Going on the road with your data used to mean making lists of files and equipment that you couldn’t forget. No more. With the right setup and know-how, you can leave your main computer and all of its files at home, accessing it on the road from any internet-connected computer. In fact, there are now so many ways to access your main computer on the road that the difficulty lies in figuring out which one is right for you. Read on to find out.
Ques: I used a free trial of GoToMyPC to access my home computer from the road. I like the service, but I don’t use it enough to buy a subscription. Are there free alternatives out there?
Ans: GoToMyPC may be the most recognisable name in the remote control space, but it’s certainly not the only one. And yes, free alternatives do exist.
Representative of the free remote control alternatives is LogMeIn.com (https://secure.logmein.com). It’s also one of the easiest to use. Just sign up for an account with an e-mail address, allow the service to install a small host application on the computer you will be accessing from afar, and you’re ready to go. You’ll be able to access your main computer through any internet-connected computer by going to LogMeIn and typing in your user name and password. Your main computer will then be one button-click away. With LogMeIn, everything takes place within a web browser. You’ll see your remote computer’s desktop, just as you left it, and have access to all of its files and e-mail.
There are, however, always limitations with the free versions of third-party remote control solutions. With LogMeIn, one limitation is that you cannot transfer files from the remote machine to whichever one you’re using to access your main computer. You could get around that, however, by using your remote computer to e-mail files to whichever account you have access to. Another limitation is that the free version of LogMeIn will not “wake” your computer up if it’s asleep, so you’ll have to remember to disable any automatic power-down feature before you leave home.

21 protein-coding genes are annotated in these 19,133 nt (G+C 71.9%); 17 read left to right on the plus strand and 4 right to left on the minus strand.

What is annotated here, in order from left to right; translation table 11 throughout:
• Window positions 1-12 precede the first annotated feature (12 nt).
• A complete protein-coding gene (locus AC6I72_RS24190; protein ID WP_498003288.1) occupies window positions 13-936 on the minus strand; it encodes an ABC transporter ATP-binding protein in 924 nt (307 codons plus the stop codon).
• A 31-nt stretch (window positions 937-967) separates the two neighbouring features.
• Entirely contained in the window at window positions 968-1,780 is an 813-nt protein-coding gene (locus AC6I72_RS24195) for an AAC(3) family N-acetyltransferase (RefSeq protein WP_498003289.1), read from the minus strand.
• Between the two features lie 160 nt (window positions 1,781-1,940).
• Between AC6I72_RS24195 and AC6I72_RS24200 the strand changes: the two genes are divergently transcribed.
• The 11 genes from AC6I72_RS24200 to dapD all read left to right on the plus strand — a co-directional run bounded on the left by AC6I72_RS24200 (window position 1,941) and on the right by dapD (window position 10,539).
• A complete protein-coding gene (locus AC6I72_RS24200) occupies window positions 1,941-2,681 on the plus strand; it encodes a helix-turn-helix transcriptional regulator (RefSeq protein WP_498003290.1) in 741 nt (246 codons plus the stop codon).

Other popular, free remote control solutions include TeamViewer (http://www.teamviewer.com) and Yuuguu (http://www.yuuguu.com).
Research the limitations of the free versions of all of these products to see which one best suits your needs.
Ques: I would like to access my PC from the road, but I do not want to rely on a third party for access. Can you name some solutions?
Ans: Sure, there are plenty of remote control software programs that, once installed, establish a one-to-one connection that allows you to control your PC from another machine over the internet. These include Symantec’s pcAnywhere (http://www.symantec.com/norton/symantec-pcanywhere), RealVNC (http://www.realvnc.com), TightVNC (http://www.tightvnc.com), and UltraVNC (http://www.uvnc.com). VNC, by the way, stands for “virtual network computing.” However, if you’re running Windows computers at home, the best remote access solution that cuts out third parties is probably Windows Home Server (http://bit.ly/q85Fb). Designed primarily as a media streaming and automated backup solution for all of the computers in your home, Windows Home Server also allows you easy, web-based, remote access to all of the PCs in your house, with no limitations. You can of course transfer files, use the clipboard, and even hear sounds from your remote computers, if you wish.
The easiest way to get Windows Home Server is through the purchase of a pre-configured box such as the HP MediaSmart server (http://bit.ly/Y0fF). Or if you have an extra computer around the house, you can just buy the OEM version of Windows Home Server at an outlet such as Newegg.com and set it up yourself. With Windows Home Server, you can even stream audio and video stored on your server to whichever computer you might be running remotely. You’ll find directions on setting up remote access through Windows Home Server in the Getting Started Guide included with the product.
Ques: I run a Macintosh computer at home, but the computer I use on the road runs Windows. Will I be able to access my Mac remotely?
Ans: Yes. Most remote control solutions - including the free ones mentioned earlier - are platform-independent. The critical component is the software that’s installed on your host machine - the one you’ll be accessing from the road. If the remote control service provides host software that’s compatible with your Mac, then you’re good to go. All you’ll need is a web browser running on any machine to access your home computer.
Ques: My employer blocks GoToMyPC and other remote control solutions. Is there a way for me to work around that?
Ans: First you should find out why your work is blocking access to your home computer via remote access packages. Chances are good that it does so to protect non-public information from escaping its systems. If that’s the case, then it’s probably a good idea to follow the principle of the guideline and not circumvent the restriction, even if it is possible.
However, if accessing your home machine in principle is not disallowed, then a web-based solution such as the one offered by Windows Home Server will often work. The secure URL which you will use to access your home server will frequently not be blocked the way a publicly available remote control service will.
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